Cain Kills Abel

[Cain, a crop farmer, kills his brother Abel, a shepherd.]

Are we intrinsically hostile to Mother Earth? Can we save her?

I was concerned going into my panel Saturday, “Return to Nature: Nonfiction,” at the Ohioana Book Festival. Although farming still brings many of its practitioners into intimate daily contact with the natural world, farming is now seen mostly as hostile to nature. A necessary evil, at best. Yet so much else seems grandfathered in its deleterious environmental effects! Am I being thin-skinned here? I can’t tell.

Gill and Richard, Ohioana 14

[Ohio University Press Director Gillian Berchowitz visits me at Ohioana Book Festival.]

As a former farmer and author of a book that portrays farming, I’m sure of one thing. Farming has become an exotic activity in America. People have heard too much to fully trust the mainstream, which engages in what’s become mysterious. But those seeking alternatives often seem lost. There they stand, looking at labels—pay extra for organic? what does grass-raised mean? are cage-free eggs better? And I’m among the uncertain: the man who knows too much. I know that organic farms are only as good as the farmers who run them. That such farms can be a sham, abuse the environment. And I fret about monster farms taking over the value-added organic market.

On balance, I’ve decided, a vote for organic-sustainable-pastoral-humane methods, the odd scammer among them notwithstanding, is a vote for a better system and will foster its emergence. Surely we’re all coming to know these things.

Such musing didn’t prepare me for my session with my lone fellow panelist (our third speaker was a no-show). A panel on nature and farming can mean anything. I was wondering about reading one of my rapturous landscape descriptions, when the moderator’s introduction turned me in a different direction.

I had yearned to farm, I heard myself saying, after my father’s loss of my boyhood farm. After my discovery as a teenager of Pleasant Valley and Malabar Farm, by Louis Bromfield, two of the most romantic (and nature-saturated) books ever written about agriculture. I spoke of landing in Appalachian Ohio, an ecologically abused region where 1970s hippie back-to-landers rooted and which was being touted as a pastoral Mecca by The Stockman Grassfarmer.

“I have a different view,” began Frank W. Porter, author of a lovely little book, Back to Eden: Landscaping with Native Plants.

Frank runs a nursery, Porterbrook Native Plants, in impoverished Meigs County, Ohio, which abuts where my book, Shepherd: A Memoir, is set, in Athens County. Since his book is coded Gardening / Native Plants / Eastern U.S. and mine is coded Nature and Animals / Horticulture / Memoir, they’ll probably be shelved near each other in bookstores.

Frank, who himself epitomized my just-expressed vision of southeastern Ohio’s alternative culture, said people there were as ignorant about plants as anyplace else. Fair enough. Does a tiny minority offset America’s juggernaut culture? Frank’s rebuke stung, all the same—I’m an avid planter of native species, and my father, in retirement, ran a successful native-plants nursery in Florida.

Below the simmering conflict I sensed between Frank and me may have been the issue of native plants and farming. Aside from farming’s presumed hostility to nature, it likes exotics. Just to name a few livestock species being raised in America which didn’t originate here: cattle, sheep, swine, chickens. Look out the window. Every blade of grass you see isn’t native: the South’s Bermuda grass came from Africa; Kentucky 31 fescue, which grows almost everywhere East of the Mississippi, came from Europe; ditto for Bluegrass—and dandelions and plantain.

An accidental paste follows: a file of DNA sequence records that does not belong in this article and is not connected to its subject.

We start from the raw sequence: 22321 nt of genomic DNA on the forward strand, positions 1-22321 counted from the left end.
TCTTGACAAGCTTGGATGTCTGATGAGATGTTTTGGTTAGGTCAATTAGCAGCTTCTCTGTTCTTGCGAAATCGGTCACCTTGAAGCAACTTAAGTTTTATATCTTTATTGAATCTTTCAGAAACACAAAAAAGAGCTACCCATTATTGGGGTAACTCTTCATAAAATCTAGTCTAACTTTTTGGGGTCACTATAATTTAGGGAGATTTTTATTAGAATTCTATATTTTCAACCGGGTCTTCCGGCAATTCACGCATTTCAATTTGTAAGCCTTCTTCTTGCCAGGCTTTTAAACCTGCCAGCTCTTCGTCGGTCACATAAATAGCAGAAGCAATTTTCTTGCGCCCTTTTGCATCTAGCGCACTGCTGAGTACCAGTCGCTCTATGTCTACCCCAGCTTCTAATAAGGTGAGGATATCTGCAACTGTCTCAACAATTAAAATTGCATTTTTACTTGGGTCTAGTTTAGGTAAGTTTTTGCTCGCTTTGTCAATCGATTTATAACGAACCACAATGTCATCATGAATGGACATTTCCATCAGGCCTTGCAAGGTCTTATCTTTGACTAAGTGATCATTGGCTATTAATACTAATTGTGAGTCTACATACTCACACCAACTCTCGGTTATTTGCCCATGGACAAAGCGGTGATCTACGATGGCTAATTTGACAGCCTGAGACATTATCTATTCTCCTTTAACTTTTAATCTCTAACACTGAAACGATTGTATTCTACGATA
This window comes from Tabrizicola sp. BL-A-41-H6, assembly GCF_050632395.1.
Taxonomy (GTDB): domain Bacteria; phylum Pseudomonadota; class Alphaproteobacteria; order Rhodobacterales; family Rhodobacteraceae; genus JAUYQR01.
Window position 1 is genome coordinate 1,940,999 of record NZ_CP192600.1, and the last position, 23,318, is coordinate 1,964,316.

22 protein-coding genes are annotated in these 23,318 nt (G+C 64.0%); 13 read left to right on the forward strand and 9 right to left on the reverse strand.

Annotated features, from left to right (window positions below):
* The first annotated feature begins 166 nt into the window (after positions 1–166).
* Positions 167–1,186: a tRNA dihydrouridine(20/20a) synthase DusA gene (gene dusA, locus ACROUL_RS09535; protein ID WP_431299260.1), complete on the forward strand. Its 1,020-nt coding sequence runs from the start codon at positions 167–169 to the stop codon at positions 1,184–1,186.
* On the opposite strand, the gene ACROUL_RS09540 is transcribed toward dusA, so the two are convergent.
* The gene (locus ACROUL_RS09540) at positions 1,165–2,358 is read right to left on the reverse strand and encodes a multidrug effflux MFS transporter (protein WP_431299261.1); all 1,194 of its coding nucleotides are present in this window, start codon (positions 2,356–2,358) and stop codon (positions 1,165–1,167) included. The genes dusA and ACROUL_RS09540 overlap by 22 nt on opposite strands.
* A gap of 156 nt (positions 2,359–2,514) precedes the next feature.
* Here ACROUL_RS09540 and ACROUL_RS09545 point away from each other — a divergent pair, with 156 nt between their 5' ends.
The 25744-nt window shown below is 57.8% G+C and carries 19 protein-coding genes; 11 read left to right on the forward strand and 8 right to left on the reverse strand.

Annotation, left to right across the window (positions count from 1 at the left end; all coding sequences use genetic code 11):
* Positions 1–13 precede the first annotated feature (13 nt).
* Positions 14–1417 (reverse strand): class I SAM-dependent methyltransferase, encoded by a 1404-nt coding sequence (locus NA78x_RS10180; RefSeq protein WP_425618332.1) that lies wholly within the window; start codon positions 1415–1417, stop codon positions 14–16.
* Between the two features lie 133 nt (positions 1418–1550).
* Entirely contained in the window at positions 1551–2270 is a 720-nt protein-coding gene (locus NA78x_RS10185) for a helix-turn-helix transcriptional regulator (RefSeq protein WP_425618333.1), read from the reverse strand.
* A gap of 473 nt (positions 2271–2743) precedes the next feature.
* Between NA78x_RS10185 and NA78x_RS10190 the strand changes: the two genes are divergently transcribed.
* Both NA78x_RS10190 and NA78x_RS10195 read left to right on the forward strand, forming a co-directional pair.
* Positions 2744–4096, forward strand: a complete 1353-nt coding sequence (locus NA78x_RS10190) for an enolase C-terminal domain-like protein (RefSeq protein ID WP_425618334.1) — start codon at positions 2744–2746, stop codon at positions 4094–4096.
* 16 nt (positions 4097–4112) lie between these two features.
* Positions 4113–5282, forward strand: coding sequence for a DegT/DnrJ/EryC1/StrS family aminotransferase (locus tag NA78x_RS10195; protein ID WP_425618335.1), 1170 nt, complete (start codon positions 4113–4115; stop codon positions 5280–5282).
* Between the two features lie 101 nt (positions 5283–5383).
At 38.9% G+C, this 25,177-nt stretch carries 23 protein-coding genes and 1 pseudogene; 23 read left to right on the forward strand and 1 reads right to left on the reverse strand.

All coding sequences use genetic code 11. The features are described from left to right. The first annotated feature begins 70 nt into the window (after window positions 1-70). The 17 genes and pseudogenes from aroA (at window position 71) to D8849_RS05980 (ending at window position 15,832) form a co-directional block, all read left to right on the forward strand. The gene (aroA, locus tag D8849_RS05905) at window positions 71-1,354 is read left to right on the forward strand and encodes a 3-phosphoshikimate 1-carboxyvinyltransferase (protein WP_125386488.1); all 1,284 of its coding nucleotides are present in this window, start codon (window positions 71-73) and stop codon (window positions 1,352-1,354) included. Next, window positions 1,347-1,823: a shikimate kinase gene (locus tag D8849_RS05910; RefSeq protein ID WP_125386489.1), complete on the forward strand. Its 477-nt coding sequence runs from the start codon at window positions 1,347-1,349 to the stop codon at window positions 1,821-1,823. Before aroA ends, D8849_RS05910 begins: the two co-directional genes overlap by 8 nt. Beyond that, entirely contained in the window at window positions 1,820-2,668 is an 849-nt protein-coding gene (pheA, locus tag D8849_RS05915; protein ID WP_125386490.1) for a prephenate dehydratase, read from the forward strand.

Gene Logsdon-Man Who Created

[Gene Logsdon’s agrarian eco-fable.]

 And Frank, a Native American himself, has declared war on exotic species. Rip out your non-natives and plant natives, he urged; natives attract birds and butterflies, and neighbors seeing this transformation will ape you—changing whole neighborhoods. He reminded me of The Man Who Planted Trees, by Jean Giono, a sublime fable about reversing desertification. I might have told him that Gillian Berchowitz and I published, 13 years ago, under the imprint of Swallow Press, Gene Logsdon’s takeoff on that book, The Man Who Created Paradise, which is set in strip-mined southern Ohio landscapes.

In Shepherd I depict my sweaty, bloody efforts to clear multiflora rose thickets. I beat them back, on my land. The rampant Asian species, promoted in the 1940s by the U.S. Soil Conservation Agency and Louis Bromfield, cannot be eradicated, however. Probably no exotic species that successfully establishes can be wiped out. Right now, the Emerald Ash Borer, from Asia, is busy killing every ash tree in Ohio. And as I write, Asian stinkbugs are creeping around my living room’s crown molding over my head. My family knows my obsession with the fact that Florida’s Everglades are crawling with giant Asian and some African boa constrictors. They’re crossbreeding—not only exotics but a new hybrid species.

Farming as The Fall from innocence, from Eden.

But as a guilty former exotic-grass-growing farmer, I knew how deep Frank’s argument truly went. What he really was talking about. The Fall. Which is inescapably tied to Homo sapiens’ turn to agriculture some 10,000 years ago. Now, as the Bible has it, we dwell not in Eden, an effortless cornucopia, but must earn our bread “in the sweat of our faces.”

Daniel Quinn-Ishmael

[Farming as the Fall.]

With my “Green Thoughts” class this semester at Otterbein University, I read the visionary novel Ishmael—1.5 million copies in print!—in which author Daniel Quinn depicts a genius gorilla who explains this shift to a human pupil. With farming, Ishmael says, we became Takers, and began to destroy the Earth and its native peoples, the Leavers. It’s a powerful parable, right out of the Bible’s Book of Genesis in which crop farmer Cain, Adam and Eve’s firstborn, killed his brother Abel, the founding couple’s second-born, a wandering herder. Which means he was a shepherd. The first murderer, a tiller; the first murder victim, a gentle pastoralist. I find it fascinating, of course, that my ilk is Biblically portrayed as a compromise between Edenic hunter-gatherers and evil dirt farmers.